Marco Rubio’s second book, American Dream: Restoring Economic Opportunity for Everyone, will be published in paperback this Tuesday. To mark the occasion, the rising GOP presidential candidate will give a speech at Civic Hall in New York City, and will then engage in a short Q&A with members of the New York tech community.
The appearance is being promoted as, “The Sharing economy and public policy: A discussion with U.S. Senator Marco Rubio.” On the campaign trail, Rubio has frequently invoked Uber and Airbnb as models of how the economy has changed in the 21st century and how our policies must follow course. And in carving out the space to show that he’s a candidate of “The New American Century,” he’s relished posing his thoughts about the sharing economy with the woman he’d love to run against in next year’s general election, Hillary Clinton.
“[M]any Americans are making extra money renting out a spare room, designing websites, selling products they design themselves at home, or even driving their own car,” Clinton said in her first economic speech back in June. “This ‘on demand’ or so-called ‘gig economy’ is creating exciting opportunities and unleashing innovation but it’s also raising hard questions about workplace protections and what a good job will look like in the future.”
Rubio pushed back hard on those comments.
“She’s trying to apply 20th century constructs to a 21st century innovative industry,” Rubio said on CNN in reaction to the former first lady’s comments. “We’re trying to regulate Internet development the way we regulated telephony, you know, telephone systems 20 years ago. You cannot regulate 21st century industries with 20th century ideas. And her take on Airbnb, Lyft, Uber, these sorts of things, is a perfect example of someone who’s trapped in the past, and cannot understand how much the world is changing, and how much it’s going to change in the years to come economically.”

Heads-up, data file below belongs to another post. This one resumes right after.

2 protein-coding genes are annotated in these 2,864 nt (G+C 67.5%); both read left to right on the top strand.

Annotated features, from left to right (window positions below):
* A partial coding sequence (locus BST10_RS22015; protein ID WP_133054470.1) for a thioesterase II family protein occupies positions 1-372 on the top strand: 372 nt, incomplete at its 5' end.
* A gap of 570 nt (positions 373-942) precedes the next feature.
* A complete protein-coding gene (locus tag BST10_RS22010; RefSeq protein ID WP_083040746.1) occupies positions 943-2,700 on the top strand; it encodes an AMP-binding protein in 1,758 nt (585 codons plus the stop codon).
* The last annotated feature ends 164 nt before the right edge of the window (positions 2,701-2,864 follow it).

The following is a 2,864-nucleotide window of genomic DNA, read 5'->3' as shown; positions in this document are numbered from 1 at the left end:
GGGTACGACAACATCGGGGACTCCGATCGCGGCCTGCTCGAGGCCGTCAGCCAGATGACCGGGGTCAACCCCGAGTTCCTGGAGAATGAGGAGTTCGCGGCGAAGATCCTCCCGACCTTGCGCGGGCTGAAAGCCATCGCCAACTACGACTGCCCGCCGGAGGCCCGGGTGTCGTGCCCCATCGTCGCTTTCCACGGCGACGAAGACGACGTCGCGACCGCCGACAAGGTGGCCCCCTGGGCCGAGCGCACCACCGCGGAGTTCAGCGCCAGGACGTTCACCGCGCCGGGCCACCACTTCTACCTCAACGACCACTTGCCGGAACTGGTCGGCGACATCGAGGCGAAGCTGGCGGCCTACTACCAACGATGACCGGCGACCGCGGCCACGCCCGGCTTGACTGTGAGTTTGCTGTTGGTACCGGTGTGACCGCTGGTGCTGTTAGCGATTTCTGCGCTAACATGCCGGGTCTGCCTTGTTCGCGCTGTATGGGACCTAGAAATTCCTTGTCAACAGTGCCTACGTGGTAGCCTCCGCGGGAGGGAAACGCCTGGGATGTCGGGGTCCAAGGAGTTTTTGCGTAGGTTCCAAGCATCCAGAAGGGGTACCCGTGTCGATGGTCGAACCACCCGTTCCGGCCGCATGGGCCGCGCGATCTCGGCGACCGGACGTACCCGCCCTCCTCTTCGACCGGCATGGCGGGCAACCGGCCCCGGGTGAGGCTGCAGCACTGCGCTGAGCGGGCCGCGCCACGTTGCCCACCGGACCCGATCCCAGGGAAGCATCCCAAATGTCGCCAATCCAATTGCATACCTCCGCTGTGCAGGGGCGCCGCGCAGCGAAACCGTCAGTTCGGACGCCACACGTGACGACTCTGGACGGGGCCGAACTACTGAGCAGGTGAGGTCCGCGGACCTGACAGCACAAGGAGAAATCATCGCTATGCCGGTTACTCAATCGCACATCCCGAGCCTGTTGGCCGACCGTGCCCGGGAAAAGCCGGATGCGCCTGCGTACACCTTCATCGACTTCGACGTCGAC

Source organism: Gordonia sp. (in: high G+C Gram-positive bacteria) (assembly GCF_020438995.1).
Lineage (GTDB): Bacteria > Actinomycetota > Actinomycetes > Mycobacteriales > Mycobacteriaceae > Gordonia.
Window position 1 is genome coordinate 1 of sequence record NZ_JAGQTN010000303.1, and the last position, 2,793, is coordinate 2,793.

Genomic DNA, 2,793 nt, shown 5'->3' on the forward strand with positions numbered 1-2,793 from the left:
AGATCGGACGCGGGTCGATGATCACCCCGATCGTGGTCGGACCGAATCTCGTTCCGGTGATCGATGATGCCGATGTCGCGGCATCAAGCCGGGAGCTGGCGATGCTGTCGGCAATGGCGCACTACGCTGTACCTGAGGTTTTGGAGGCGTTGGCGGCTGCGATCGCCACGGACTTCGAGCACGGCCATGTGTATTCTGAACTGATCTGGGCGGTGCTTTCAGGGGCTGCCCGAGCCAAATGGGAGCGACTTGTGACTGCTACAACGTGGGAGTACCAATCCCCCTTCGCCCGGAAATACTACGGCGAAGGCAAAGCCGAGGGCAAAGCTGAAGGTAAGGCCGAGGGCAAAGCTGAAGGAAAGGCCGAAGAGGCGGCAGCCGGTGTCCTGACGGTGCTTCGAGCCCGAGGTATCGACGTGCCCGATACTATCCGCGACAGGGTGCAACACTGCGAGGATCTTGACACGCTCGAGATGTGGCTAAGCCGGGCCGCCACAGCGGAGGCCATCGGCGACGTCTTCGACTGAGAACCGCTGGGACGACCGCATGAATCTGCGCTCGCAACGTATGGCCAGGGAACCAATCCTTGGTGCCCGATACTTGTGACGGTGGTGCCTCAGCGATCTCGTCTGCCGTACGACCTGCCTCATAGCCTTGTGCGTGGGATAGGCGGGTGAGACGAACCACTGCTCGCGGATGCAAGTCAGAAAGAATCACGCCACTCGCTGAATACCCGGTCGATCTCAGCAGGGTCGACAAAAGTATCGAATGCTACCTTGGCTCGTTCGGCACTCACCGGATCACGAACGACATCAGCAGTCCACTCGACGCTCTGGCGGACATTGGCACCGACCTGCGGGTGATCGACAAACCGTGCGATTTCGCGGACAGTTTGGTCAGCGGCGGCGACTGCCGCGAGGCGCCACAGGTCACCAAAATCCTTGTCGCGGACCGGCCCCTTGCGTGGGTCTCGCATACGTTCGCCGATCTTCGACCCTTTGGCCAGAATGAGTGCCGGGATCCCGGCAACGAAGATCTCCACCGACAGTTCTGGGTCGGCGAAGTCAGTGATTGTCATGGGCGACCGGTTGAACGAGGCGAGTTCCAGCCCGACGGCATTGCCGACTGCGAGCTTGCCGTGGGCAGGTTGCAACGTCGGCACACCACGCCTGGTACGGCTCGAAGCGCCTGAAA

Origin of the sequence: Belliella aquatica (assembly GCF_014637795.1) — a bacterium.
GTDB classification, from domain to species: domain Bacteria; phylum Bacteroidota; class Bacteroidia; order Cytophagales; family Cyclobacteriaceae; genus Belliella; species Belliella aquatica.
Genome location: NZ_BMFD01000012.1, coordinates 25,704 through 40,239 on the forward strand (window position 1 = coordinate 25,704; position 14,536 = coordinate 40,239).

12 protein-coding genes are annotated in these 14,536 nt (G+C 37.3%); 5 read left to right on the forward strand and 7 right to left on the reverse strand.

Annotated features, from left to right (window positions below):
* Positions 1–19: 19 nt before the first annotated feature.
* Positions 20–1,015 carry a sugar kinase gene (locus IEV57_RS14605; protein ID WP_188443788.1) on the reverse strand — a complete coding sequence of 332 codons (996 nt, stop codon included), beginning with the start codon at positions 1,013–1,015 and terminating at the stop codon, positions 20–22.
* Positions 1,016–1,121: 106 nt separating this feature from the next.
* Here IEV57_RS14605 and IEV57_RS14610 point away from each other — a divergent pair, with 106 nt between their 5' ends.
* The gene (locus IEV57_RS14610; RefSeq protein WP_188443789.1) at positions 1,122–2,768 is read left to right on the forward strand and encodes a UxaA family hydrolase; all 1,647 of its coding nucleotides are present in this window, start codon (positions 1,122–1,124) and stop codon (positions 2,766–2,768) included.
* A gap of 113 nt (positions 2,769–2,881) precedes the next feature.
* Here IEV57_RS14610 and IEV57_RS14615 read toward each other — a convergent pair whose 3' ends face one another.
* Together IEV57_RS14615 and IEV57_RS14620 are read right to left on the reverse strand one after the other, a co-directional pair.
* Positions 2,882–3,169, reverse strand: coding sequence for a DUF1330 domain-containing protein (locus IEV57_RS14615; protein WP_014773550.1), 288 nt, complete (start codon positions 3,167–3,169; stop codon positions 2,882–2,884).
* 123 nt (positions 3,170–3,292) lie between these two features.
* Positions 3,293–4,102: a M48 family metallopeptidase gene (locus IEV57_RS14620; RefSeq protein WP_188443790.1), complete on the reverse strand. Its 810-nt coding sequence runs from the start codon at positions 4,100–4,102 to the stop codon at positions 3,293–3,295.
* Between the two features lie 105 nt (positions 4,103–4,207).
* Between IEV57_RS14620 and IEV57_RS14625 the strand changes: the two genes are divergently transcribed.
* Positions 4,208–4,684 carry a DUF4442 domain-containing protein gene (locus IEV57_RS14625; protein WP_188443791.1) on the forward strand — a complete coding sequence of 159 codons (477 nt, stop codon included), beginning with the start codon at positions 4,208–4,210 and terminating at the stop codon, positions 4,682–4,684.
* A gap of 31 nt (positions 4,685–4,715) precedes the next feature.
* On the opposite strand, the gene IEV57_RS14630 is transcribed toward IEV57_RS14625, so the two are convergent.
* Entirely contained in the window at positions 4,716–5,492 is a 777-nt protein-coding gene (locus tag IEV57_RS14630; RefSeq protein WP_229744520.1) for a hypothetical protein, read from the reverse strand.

Before he became a presidential candidate, Rubio taught a course on Florida politics at Florida International University in Miami, and in American Dream he wrote about how he was able to educate his students on the benefits of the sharing economy by using Uber, and how excessive regulations were preventing the company from operating in Miami at the time.
Here’s an excerpt from the book’s second chapter, called,”Making America Safe for Uber.”
“The students in my class were genuinely intrigued by this innovative service and wondered why they didn’t have it in Miami…Politicians, I said, had passed rules to stifle competition that might threaten their constituents and supporters in the existing taxi and sedan-service industry…As my progressive young students listened to me explain why government was preventing them from using their cell phones to get home from the bars on Saturday night, I could see their minds change.”
“Before I knew it, I was talking to a bunch of 20- and 21-year-old anti-regulatory activists,” he added
It should be noted that while Uber (and its ridesharing competitor Lyft) are officially not in compliance with the rules and regulations in Miami-Dade County, the services continue to operate there.
Earlier this week Miami-Dade Mayor Carlos Gimenez said that he will be pushing for a rewrite of county taxi laws that would deregulate part of the cab industry, and allow ridesharing to be legal by the end of the year.